That Pope Francis – dubbed the “rock star pope” – will make such a statement on environmental protection is not surprising to those familiar with his and the Catholic Church’s position on the environment, the latter of which has long taught the importance of humans taking care of the Earth.

Caring for Earth part of our faith

The encyclical will formally be on “ecology,” with climate change playing a central role.

Climate touches everything, including people. Pollution that causes global warming also triggers asthma. Warmer temperatures mean crops and people’s livelihoods are jeopardized, while diseases such as West Nile and Lyme disease spread. Sea-level rise means people lose their homes.

These effects can still make climate change seem unrelated to the faith, far in the future and overwhelming. But Pope Francis is calling on us to see that it’s none of those.

Similarly, when I taught Sunday school to young children, we didn’t address the complexities of Catholic theology. We focused on Catholics’ belief that God provided humans with nature and its animals, trees and air for us to enjoy and protect.

The poor feel brunt of climate change

As an environmentalist, I’ve helped bring attention to my Environmental Defense Fund colleagues’ work with people who are feeling the impact of climate change first-hand.

In Brazil, the country with the world’s largest Catholic community, indigenous groups are already experiencing changes in the Amazon’s rainfall and river levels, fire patterns and climate systems they used to depend on for growing crops. And in India, farmers and rural women are already experiencing weather events consistent with a changing climate.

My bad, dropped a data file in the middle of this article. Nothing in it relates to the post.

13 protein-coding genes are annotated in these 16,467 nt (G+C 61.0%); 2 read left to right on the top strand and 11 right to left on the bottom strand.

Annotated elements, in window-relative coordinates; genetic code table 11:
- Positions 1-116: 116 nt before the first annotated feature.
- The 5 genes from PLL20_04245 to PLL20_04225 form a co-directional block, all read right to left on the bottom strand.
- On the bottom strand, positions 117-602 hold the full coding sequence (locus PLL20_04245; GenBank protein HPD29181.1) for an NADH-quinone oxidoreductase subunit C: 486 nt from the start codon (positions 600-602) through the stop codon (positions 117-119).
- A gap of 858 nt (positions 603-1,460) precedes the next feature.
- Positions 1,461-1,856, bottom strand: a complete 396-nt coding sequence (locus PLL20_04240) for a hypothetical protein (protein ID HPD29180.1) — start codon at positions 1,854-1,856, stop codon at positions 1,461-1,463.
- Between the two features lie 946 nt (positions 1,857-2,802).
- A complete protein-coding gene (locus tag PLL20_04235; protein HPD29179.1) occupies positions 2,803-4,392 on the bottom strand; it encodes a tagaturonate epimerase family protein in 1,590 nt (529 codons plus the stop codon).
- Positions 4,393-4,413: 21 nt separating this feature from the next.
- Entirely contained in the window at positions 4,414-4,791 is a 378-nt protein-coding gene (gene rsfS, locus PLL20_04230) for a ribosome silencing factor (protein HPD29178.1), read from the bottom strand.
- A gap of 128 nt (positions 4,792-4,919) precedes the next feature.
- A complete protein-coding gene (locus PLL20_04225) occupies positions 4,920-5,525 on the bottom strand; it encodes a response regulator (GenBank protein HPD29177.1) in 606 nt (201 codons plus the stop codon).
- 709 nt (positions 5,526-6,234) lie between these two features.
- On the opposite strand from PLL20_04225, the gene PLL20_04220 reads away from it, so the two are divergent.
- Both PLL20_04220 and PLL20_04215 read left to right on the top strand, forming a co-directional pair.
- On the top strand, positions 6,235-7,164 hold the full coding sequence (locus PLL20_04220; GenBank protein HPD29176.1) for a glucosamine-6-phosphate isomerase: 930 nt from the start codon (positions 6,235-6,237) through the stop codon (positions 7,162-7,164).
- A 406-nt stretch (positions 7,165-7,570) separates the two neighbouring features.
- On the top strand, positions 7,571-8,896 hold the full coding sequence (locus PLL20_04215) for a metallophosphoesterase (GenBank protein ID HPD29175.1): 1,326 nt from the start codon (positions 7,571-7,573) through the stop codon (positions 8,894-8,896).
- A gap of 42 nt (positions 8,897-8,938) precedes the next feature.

We know there are solutions to climate change. The United States and the world made important advances on climate and energy in the past year, and we believe we can stop the rise in greenhouse gas emissions and see them begin to decline in thenext five years.

Timing of pope’s document critical

The encyclical is a call to action for all of us to read the document and think more deeply about our relationship with the world. It asks us to consider what we can do – personally, in our community and parish, at the state and national level, and internationally.

The release of the encyclical comes in advance of international climate negotiations in Paris this December, where countries will seek to build an international agreement to reduce greenhouse gas emissions that cause climate change.

By staking out the Vatican’s position on climate change, the pope is telling the world that protecting the environment is not a niche issue – it’s a human, personal and moral issue.

This post originally appeared on our EDF Voices blog.

Posted in Partners for Change, Policy, Setting the Facts Straight, What Others are Saying| Comments are closed

NERC's Report is Flawed: We Can Reduce Climate Pollution and Ensure Electric Reliability

power-poles-503935_1920If reducing climate pollution from power plants were a football game, the U.S. team would be halfway to the goal line while fans were still singing the national anthem.

That is, we have already gotten about halfway to the expected goals of the Clean Power Plan – before the rule is even final.